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FuchsMicro

Wavestation Mod

If you happen to own a Korg Wavestation EX or Korg Wavestation A/D sooner or later you will face the problem of a dying LCD Backlight.

Now you're left with two options:
1) Replace the Backlight LE Foil with a new one and stay with the bad viewing angle and the inverter whine.
2) Replace the whole display with a LED version and get rid of all the annoying stuff.

After Cheetah and EIsfuchs did the first option a couple of years ago I now took on the second, after the inverter whine drove me crazy when working with the old Korg Lady a whole day in my studio.

So thanks to the internetz I found http://tellun.com/wavestation/wavestation.html
The Mod is for the A/D but since I know that the A/D And the EX are exactly the same System on the inside I decided to try it on the EX.


This Mod is not for beginners.
You must have a decent level of experience in soldering electronics and know about ESD-protection an all that stuff when handling microprocessors.
Also this is a kind of "vintage" instrument. Some parts are nearly impossible to replace if broken! So use extreme care when taking this old lady apart. And you will have strip her to the bones, so here we go.

01
The Wavestation EX (on top of a Kurweil PC88mx)

02
The original LCD Display with EL-Foile backlight and the singing inverter

03
Working on the wavestations means S-C-R-E-W-S! Lots of them! So after you removed the 18 screws to open the casing. you're warmed up to dig deeper.

04
On the central PCB you find the 20-pin ribbon-cable header (left) that connects to the display far below

05
Take out the main PCB and the Audio/Midi PCB

06
Unscrew the tin-foil on top of the keyboard and the tin-cover over the mod wheels and take out the keyboard

07
empty eh? ...  take out the tin-foil completely (more srcews) -

09
 welcome to the buttons PCB - leave the golden screws in place but remove the black ones (4 screws)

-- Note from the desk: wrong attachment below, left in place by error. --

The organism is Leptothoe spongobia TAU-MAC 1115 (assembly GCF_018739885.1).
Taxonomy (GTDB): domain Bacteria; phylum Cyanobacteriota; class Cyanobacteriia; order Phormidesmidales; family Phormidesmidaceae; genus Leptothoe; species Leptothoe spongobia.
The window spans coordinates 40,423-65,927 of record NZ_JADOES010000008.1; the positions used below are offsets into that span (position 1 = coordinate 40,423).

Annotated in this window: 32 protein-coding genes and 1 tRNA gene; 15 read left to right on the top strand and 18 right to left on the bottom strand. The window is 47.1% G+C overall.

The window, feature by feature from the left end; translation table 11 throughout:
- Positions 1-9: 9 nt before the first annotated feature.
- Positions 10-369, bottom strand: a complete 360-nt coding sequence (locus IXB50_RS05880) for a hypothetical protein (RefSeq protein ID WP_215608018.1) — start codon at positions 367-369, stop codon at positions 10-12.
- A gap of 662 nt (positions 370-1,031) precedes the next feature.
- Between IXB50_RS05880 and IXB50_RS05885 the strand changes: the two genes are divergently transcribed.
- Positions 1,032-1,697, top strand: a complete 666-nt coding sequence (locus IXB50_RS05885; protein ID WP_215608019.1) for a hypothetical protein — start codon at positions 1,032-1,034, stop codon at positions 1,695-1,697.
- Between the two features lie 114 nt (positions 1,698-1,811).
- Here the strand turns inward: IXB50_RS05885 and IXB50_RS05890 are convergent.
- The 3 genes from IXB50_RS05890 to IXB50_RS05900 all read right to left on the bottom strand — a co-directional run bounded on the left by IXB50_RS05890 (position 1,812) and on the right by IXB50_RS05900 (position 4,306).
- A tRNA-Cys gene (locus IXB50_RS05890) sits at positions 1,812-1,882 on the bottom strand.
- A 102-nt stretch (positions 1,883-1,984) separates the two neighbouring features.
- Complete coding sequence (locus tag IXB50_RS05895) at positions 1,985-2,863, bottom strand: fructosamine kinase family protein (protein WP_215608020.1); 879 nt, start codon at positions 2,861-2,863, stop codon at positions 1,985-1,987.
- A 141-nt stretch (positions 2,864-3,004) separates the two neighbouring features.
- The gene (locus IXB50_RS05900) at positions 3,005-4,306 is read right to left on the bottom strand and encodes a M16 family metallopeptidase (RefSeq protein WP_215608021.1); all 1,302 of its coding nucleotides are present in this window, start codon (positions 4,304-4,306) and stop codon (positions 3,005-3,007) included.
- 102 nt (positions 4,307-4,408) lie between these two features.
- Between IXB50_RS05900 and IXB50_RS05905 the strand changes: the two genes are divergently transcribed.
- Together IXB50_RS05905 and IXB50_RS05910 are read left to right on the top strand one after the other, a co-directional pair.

10
Finally home. Dhis is the display. Unscrew the 4 corners and take it out.

11
Here we have the old LCD (left) and the new LED one (right)

12
And the back. Old on left side, new on right side.

13
Lets start preparing the new one:
There's enough space to put a pin connector for a ribbon cable on, so let's do it.

You realize that only 18 of the 20 connections are on the pin block. This is because pin 19 is the font-select that needs to be pulled up permanently by VDD to give a 6x8 font (like the original Wavestation display) and pin 20 is NC.
Pin 9 supplies -11V for contrast adjustment, but since we like to use the contrast control on the back of the Wavestation we don't need that. That's why this is cut on the terminal-block.

14
Here you see the jumper cable that pulls up Pin 19 (Font-Select) and one resistor of the voltage divider that matches the original contrast control voltage to the new display (the second one is in the ribbon cable that runs from the main PCB display header)

15
I reused the original cable fro the backlight here. Black - Ground - goes to K (Kathode); White - +5V VDD - goes to A (Anode)
You can also grab that from the main pin connector. But I decided to go with this way since I want to modify the power supply anyway.

16
This is the power supply PCB. The green transformer down right is the one that creates that awful whine in the inverter circuit.

17
noisy bastard ...


18
take it out!

19
The resistor (100 ohm) connects the terminal to +5V VDD and limits the current to the LED display. I put a little bit of heat shrink on just to be save.
The other Pin of the Terminal is already connected to GND.
The middle one is NC.

20
Et Voilá! New display backlight running.

21
After another 90 minutes reassembling time and myriads of screws you finally get - this! (hopefully)



22
The display is now inverted (white font on dark blue background) ... and it's bright! Even I'm only giving it about 20mA (it's rated for 100mA! And the synth is now completely silent :)

Hopefully this will last for the rest of the wavestation's life.
But since all (except the power supply) adoptions are made on the new display It's easy to swap back to the original one (or yet another)

Comments

Re: Resistor whine

It's not a resistor that produces the noise but the step-up transformer of the inverter circuit needed for the original back-light.
I'm not the designer of that circuit board, but since it's on the same PCB as the power supply I'd not use any insulation there. It's a design flaw that get's worse as the components age. So my way was to swap the whole display to something more "state of the art".